The government’s failure to enforce immigration laws has not been lost on voters. In 2008, millions of citizens time and again appealed to the 110th Congress to renew the expiring E-Verify bill, which had hundreds of legislative co-sponsors. Last week, both parties therefore gave broad support to the House E-Verify amendment.

Yet House Speaker Nancy Pelosi last year flatly refused to allow a House floor vote on the comprehensive “Secure America through Verification and Enforcement” (SAVE) measure, intended to permanently expand E-Verify usage to all U.S. companies and government contractors. Now, Senate majority leader Reid is stonewalling on E-Verify in Madam Pelosi’s stead. The only possible logic rests in illegal aliens’ reputed preference for the Democratic legislators determined to swap political responsibility for future votes.

That problem dates back to 1978. During the U.S. Census count, President Jimmy Carter ordered Immigration officers not to arrest illegal aliens, says Cutler. “He did not order us not to arrest drug dealers or murderers.” The House of Representatives is apportioned by the U.S. Census—and populous states tend to vote Democratic. Carter recognized illegal immigration as a means of increasing Democratic party power. A magnet for illegal immigration, California now has 53 representatives—over 23% more than in 1978. Texas, another state attracting a large illegal alien population, now has has 32 congressmen, more than the 29 in New York. Representatives from those states use the Census to serve their party—rather than their positions to serve legal citizenry, Cutler says.

Friday night, Senators did adopt an amendment prohibiting more than 200 banks that got federal bail-out funds from hiring foreigners. Legislators were compelled to act after the Associated Press reported that banks who had laid off thousands of U.S. workers in 2008 requested nearly a third more foreign worker visas. The amendment gives American workers small change, however. It bans banks from hiring foreigners only for one year.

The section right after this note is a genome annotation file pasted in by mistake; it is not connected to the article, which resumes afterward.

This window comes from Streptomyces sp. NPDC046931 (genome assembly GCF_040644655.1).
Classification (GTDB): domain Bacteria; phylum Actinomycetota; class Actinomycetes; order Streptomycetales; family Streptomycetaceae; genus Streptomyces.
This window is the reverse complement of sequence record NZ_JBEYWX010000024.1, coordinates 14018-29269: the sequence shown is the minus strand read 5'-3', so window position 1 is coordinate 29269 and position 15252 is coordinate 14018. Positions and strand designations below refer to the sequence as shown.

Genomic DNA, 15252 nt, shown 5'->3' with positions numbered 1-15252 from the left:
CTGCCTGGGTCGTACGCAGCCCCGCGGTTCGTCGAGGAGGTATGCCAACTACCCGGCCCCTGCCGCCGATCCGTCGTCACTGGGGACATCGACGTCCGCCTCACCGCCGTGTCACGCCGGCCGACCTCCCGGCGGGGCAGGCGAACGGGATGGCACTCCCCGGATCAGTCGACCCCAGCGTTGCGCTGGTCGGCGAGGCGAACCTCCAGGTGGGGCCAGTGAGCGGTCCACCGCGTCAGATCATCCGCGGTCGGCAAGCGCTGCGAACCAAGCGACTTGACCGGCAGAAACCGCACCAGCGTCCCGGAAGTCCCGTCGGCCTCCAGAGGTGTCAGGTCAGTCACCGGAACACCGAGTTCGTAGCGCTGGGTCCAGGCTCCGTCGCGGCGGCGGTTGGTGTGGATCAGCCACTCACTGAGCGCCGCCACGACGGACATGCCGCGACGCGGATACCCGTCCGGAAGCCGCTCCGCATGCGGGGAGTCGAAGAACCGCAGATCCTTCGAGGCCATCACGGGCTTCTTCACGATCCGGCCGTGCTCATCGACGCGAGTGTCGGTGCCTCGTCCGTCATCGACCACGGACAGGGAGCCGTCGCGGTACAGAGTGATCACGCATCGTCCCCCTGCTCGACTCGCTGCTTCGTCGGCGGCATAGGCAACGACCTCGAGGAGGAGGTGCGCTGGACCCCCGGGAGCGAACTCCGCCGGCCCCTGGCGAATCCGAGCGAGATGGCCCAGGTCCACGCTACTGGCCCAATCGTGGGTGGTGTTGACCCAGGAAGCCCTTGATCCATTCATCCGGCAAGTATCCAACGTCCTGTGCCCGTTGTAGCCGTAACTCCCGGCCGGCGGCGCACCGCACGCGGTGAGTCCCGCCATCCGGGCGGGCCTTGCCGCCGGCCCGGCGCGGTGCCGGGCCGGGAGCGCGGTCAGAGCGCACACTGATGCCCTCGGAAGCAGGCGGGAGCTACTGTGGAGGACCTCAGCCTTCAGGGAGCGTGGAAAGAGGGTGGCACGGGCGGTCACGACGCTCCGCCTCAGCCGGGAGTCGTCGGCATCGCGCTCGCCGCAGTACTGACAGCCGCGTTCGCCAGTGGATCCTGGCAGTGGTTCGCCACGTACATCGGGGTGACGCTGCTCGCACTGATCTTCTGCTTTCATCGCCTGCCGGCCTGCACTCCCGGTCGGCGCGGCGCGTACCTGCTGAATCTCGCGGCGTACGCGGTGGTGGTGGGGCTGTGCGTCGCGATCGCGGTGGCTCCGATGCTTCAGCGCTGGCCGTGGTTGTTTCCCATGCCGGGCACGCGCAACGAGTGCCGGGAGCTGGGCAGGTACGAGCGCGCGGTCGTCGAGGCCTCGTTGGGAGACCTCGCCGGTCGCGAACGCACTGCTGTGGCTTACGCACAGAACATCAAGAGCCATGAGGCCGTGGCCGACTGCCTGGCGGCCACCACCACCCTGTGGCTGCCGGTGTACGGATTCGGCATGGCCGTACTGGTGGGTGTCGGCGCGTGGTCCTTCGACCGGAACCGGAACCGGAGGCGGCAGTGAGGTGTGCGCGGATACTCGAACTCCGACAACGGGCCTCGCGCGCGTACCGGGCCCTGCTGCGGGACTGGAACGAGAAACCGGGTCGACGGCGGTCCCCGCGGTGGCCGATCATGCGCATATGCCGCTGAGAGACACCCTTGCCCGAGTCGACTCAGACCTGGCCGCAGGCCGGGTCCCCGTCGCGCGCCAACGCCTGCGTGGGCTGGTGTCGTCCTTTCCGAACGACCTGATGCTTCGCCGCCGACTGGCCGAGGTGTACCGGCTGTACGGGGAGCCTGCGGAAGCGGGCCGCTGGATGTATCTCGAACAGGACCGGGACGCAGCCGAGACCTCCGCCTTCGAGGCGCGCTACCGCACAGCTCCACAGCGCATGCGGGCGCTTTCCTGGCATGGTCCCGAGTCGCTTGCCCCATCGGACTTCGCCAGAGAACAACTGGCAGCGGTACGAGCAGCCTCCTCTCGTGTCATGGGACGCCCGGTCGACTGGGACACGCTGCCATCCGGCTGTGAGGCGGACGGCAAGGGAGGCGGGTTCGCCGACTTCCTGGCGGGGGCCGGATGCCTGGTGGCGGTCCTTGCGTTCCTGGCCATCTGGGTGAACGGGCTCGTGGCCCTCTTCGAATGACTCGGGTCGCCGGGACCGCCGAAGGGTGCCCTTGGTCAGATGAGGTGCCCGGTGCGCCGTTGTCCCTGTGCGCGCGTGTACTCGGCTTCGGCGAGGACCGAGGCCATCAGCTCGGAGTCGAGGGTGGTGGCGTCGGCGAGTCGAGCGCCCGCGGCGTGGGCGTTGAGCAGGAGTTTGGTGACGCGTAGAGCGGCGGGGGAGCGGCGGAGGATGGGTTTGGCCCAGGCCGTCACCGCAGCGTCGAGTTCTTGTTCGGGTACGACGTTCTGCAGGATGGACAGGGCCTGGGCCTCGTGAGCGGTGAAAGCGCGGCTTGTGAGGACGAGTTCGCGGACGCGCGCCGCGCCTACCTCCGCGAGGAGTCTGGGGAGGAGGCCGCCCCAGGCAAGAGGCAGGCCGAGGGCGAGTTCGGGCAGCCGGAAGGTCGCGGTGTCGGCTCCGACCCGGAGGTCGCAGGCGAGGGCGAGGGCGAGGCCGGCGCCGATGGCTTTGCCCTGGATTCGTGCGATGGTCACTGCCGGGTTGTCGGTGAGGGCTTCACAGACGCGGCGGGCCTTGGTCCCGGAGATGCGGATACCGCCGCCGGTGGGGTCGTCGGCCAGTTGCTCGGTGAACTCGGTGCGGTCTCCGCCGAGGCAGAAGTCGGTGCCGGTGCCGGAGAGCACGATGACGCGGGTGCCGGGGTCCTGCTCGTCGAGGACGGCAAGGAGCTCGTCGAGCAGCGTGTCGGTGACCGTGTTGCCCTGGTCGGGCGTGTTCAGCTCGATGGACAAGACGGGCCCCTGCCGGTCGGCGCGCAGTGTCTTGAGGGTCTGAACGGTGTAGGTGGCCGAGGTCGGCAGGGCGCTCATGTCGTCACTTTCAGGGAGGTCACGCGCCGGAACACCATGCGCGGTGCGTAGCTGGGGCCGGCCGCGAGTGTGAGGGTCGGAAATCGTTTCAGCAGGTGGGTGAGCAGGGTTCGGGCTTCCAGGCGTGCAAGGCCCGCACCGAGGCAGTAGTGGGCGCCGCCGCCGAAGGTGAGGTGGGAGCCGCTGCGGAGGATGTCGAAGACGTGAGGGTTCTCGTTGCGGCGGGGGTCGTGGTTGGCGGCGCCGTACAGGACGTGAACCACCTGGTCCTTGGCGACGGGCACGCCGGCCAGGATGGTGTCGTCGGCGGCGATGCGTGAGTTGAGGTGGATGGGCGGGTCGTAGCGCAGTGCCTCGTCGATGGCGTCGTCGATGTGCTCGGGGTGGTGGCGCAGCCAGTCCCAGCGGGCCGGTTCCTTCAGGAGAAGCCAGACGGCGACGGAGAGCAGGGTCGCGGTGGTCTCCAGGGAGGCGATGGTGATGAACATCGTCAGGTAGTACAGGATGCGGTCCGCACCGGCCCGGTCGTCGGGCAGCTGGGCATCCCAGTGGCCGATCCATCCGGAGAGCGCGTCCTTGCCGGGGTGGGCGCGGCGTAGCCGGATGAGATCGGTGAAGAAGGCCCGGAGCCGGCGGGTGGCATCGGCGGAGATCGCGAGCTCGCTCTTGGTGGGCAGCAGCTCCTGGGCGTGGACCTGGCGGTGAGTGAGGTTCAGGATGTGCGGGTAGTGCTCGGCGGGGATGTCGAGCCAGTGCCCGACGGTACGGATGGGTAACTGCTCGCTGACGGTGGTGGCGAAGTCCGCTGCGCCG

President Obama’s economic stimulus seems intended not to benefit the U.S. public but rather to shore up the core constituencies of the Democratic Party—including those illegal immigrants who will form the party’s base in the future. Such cynical political engineering may be good for the Democrats, but there is little evidence that it is good for the country.

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Alyssa A. Lappen is a U.S.-based investigative journalist. She is the former Managing Editor at the Leeb Group (2012-2017); a former Senior Fellow of the American Center for Democracy (2005-2008); and a former Senior Editor of Institutional Investor (1993-1999), Working Woman (1991-1993) and Corporate Finance (1991). She served six of her 12 years at Forbes (1978-1990) as an Associate Editor. Ms. Lappen was also a staff reporter at The New Haven Register (1975-1977). During a decade as a freelance, her work appeared in Big Peace, Pajamas Media, Front Page Magazine, American Thinker, Right Side News, Family Security Matters, the Washington Times and many other Internet and print journals. Ms. Lappen also contributed to the Terror Finance Blog, among others. She supports the right of journalists worldwide to write without fear or restriction on politics, governments, international affairs, terrorism, terror financing and religious support for terrorism, among other subjects. Ms. Lappen is also an accomplished poet. Her first full-length collection, The Minstrel's Song, was published by Cross-Cultural Communications in April 2015. Her poems have been published in the 2nd 2007 edition of Blood to Remember: American Poets on the Holocaust and both 2007 issues of Wales' award-winning Seventh Quarry: Swansea Poetry Magazine. Dozens of her poems have appeared in print and online literary journals and books. She won the 2000 annual Ruah: A Journal of Spiritual Poetry chapbook award and has received a Harvard Summer Poetry Prize and several honorable mentions.